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There are so many things to be wary of. Here are few of the things I worry about!
Weren’t you writing anyway? What’s the fuss about one month? Write every month, damn it!
Tell me again, what are you writing? A complete novel? I mean, really?
If you search carefully through the NaNoWriMo website, you’ll find where it says a first draft of 50,000 words. Mostly, it talks enthusiastically about writing a complete novel.
That’s misleading–because you can’t write a novel in a month.
If you could, you’d be a prolific–probably romance–author with a large pool and servants.
Those people are aliens, you’re not.
It takes a lot to write a novel. Most of it is rewriting, changing stuff, rewriting, realizing your mistakes, rewriting, noticing something so damned obvious it throws you into depression, rewriting, checking consistency, rewriting, persuading your early readers to answer your texts, rewriting, changing the sex of your main character, rewriting, adding back the murder or the zombie invasion you just took out, rewriting, stuffing the damn printout into a drawer, opening the drawer, rewriting. Finally, realizing you are finally so sick of it, it must be finished. At the very least.
I would give credit to the NaNoWriMo website for admitting this, but it’s buried on the “Now What?” page.
It takes a lot less effort to write the first draft of a novel. You might be able to do that in a month.
You do remember Anne Lamott telling you what you have is called “the SHITTY first draft,” don’t you? It’s called that for a reason. It sucks. It’s not the finished novel. It’s something else.
Calling this month ShiFirDraWriMo would be more honest, wouldn’t it?
I call for truth in abbreviations; it avoids unrealistic expectations.
Which brings me to say do not publish what you write in November. It sucks, remember? It’s not a novel. It’s something else. Readers will be delighted to wait until you have done the rest of the work on it. Readers deserve the respect shown them by authors who complete what they start. Don’t throw it at them unfinished!
And November? You’ve got to be kidding me!
There’s f***king Thanksgiving in it!
Last year, you said to your spouse/whatever, “Umm…Sweetie, I can’t help with Thanksgiving this year, I’m writing a novel.”
Still together? Thought not.
Oh, wait…are you reading all this while sitting in your parent’s basement? Okay, no problem. Go to YesYesYesYes. At least you have the free time.
I hate NaNoWriMo!
I’d love your comments, but please read both sides first. I believe them both.
[Photo credit: Nonsap Visuals]
There are so many reasons to recommend NaNoWriMo. Here are few of the things I appreciate!
The month long event gives you a start date, an end date, and a daily output goal.
That means STRUCTURE! We creative types need structure. We are, by nature, all over the place. If only we could have that discipline the rest of the year.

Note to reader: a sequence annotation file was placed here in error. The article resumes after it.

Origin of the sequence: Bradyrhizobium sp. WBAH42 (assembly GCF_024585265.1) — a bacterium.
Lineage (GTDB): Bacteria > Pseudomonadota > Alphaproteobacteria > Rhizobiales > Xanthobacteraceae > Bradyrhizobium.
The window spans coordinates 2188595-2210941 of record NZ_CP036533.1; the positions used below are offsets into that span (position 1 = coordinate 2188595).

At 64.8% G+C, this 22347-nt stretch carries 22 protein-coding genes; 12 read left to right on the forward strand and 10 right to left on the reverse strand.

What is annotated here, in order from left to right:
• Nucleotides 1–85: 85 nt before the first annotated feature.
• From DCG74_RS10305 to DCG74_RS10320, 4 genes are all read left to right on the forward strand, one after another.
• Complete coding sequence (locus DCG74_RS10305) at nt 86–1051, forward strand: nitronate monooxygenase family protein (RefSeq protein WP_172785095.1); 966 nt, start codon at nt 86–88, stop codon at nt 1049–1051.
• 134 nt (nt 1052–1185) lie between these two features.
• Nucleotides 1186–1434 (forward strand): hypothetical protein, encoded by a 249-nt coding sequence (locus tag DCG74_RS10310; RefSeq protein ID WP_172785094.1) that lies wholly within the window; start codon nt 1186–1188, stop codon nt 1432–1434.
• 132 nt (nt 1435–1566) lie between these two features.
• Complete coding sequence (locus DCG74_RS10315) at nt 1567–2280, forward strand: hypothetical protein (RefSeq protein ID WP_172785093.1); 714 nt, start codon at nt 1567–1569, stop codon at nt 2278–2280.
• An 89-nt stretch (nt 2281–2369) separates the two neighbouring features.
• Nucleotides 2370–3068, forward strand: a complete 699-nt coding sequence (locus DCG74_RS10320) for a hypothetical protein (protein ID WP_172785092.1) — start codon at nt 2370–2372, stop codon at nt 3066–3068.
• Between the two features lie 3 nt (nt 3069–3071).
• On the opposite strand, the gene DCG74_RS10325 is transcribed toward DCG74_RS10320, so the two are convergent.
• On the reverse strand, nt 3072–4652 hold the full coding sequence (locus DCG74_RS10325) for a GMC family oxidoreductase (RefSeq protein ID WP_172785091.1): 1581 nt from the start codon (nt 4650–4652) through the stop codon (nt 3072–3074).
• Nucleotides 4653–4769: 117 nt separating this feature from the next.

Perhaps learning how to apply ourselves every day to our writing for one month can teach us how to keep doing it in the months that follow.
For one month, you are no longer the lonely writer in the attic or basement. We Are Team November!
Our library is holding regular get-togethers of NaNoWriMo authors: for writing together or boasting together or commiserating together. It doesn’t really matter which; it’s good to be with fellow travelers.
At the start of December there will be words where there were none before. Never underestimate the importance of actually writing words. Without those an author has a hard time justifying the title. You will have words you can build on–words worth editing, polishing, rewriting, crafting, molding, into a finished product
In the worst case, when you achieve no goals, start late, or finish early, there will be ideas that weren’t there before. You might find at the end of the month, you’ve just taken the first steps into what will be years of work, all stemming from a few new ideas.
You did it, or part of it. Whatever, you get the accolades, because YOU did it.
You wrote; you rock!
I love NaNoWriMo!
But wait! NoNoNoNo – Why I hate NaNoWriMo
I’d love your comments, but please read both sides first. I believe them both.
Yes and no!
A lot of people get great results from taking part in National Novel Writing Month. Other folks recoil in horror at the mention of it.
I’ve managed to collect my thoughts on why NaNoWriMo is such a brilliant idea, here at YesYesYesYes – Why I love NaNoWriMo
I’ve also collected my thoughts on why it’s a really, really bad idea, here at NoNoNoNo – Why I hate NaNoWriMo
Help me decide, won’t you?
A great British tradition takes place in early September each year (Wakes Monday).
In the village of Abbots Bromley in Staffordshire a team dance the Horn Dance.
There are six dancers, a musician, a Maid Marion figure (played by a man), a Hobby Horse, the Fool, a boy with a bow and arrow, and another with a triangle. In ancient times, the dancers were all male, but recently girls have taken the triangle and bow and arrow roles.